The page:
But the story of the night came in the tunnel as the teams headed for half-time level at 0-0. TV cameras picked up a furious Klopp in pursuit of Burnley boss Sean Dyche, the German's fiery temper on full display.
Tempers flared between the two teams on the pitch when Burnley's Ashley Barnes become involved in a scrap with Fabinho and Klopp was not ready to let it go when the managers exchanged words in the tunnel.
Klopp has never been an angel on the touchline but it has been some time since he has appeared so angry and on edge as he was in his altercation with Dyche, something he later said he 'didn't start'.
'If he's not talking about it, I'm not talking about it,' Klopp snapped back to questions on what had occurred. 'I didn't start it, but it's nothing. All good.'
And it is by no means an isolated argument Klopp has had this season. His page of moans and gripes is fast filling up.
Despite appearing to accept that there would be no new arrivals this month when asked at the start of January on his expectations, defeat to Burnley seemed to sour Klopp's willingness to stick with the squad as it is.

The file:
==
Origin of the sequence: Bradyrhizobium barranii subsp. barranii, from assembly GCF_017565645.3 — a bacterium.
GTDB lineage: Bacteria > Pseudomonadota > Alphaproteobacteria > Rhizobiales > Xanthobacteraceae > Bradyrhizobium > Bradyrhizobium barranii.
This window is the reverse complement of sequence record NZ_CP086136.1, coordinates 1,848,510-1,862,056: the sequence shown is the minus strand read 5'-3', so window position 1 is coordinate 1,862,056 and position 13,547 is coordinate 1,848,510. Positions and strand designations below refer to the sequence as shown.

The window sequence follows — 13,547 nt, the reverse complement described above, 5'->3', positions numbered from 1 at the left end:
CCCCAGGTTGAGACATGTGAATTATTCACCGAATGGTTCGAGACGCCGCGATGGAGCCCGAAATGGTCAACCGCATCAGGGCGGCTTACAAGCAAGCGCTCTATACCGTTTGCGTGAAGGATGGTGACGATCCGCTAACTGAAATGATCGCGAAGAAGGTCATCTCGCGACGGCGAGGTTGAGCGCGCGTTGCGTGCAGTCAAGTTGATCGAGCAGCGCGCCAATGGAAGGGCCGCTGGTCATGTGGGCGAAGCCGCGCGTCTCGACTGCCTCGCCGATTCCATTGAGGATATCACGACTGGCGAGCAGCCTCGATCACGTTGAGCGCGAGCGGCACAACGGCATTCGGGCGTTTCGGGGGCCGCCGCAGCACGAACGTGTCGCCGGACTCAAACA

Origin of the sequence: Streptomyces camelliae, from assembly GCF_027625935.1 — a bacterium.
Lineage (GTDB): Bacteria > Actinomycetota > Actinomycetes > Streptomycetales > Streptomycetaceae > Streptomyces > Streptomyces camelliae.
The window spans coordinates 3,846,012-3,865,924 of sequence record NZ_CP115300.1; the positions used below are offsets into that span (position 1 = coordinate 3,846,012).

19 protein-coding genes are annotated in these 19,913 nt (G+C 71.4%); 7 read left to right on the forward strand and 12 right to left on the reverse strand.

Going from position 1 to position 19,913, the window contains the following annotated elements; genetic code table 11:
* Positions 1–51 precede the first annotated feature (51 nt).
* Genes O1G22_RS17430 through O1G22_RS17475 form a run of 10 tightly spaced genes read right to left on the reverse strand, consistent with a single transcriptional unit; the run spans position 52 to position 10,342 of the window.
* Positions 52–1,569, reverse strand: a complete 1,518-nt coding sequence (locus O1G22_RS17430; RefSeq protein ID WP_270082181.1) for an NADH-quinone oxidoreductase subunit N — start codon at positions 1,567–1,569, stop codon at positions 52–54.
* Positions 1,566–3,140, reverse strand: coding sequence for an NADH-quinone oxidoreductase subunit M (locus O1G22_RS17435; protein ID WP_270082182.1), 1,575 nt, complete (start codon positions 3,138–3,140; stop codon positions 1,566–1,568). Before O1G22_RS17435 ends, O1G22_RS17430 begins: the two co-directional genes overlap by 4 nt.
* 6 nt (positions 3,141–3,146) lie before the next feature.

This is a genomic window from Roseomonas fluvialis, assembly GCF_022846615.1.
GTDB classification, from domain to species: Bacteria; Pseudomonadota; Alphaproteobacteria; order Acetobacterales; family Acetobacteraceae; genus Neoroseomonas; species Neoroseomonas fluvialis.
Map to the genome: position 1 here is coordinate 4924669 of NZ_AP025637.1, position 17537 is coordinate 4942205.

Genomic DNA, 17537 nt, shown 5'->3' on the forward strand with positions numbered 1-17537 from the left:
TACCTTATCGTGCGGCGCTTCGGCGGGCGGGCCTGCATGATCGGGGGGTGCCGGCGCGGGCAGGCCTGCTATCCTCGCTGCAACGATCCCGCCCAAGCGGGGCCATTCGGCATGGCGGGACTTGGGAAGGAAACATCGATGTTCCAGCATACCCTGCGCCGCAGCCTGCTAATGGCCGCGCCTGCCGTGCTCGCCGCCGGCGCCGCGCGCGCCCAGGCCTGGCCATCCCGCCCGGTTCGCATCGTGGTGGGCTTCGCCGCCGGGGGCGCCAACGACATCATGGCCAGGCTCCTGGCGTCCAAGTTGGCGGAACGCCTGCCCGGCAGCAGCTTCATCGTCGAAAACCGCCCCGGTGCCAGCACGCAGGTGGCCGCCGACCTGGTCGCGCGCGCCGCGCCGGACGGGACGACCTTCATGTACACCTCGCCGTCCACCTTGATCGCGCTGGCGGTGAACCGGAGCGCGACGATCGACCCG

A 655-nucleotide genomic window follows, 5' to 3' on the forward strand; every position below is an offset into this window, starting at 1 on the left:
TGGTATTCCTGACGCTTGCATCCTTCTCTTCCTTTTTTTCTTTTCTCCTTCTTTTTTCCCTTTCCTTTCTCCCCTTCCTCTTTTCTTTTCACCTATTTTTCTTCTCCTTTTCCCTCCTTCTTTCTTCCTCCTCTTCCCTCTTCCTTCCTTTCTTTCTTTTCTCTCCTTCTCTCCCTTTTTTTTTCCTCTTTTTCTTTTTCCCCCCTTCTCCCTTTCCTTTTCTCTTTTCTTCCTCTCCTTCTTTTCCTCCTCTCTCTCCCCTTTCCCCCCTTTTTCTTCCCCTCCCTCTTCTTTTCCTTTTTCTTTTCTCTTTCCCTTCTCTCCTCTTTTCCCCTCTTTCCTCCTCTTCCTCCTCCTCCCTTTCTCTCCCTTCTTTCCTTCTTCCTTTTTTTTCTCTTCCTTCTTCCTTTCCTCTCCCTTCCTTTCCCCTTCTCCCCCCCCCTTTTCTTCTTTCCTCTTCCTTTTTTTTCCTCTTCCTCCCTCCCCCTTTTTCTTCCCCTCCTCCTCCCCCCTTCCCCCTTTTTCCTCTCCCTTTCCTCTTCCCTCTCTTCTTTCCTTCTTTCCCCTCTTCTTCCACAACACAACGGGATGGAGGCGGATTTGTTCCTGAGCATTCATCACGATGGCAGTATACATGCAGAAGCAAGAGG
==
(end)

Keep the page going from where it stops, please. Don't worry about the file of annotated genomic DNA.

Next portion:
'This club always was - and will always be with these owners - just very responsible with the things we do,' he said at the start of the January window.
Fast forward to the final whistle at Anfield on Thursday and a less-than-impressed Klopp took a different approach, dramatically claiming he has no say if signings are made.
'These decisions are not my decisions,' he said.
'If somebody thinks we should do something, I cannot decide if we do something in the transfer market or not. That must be clear.'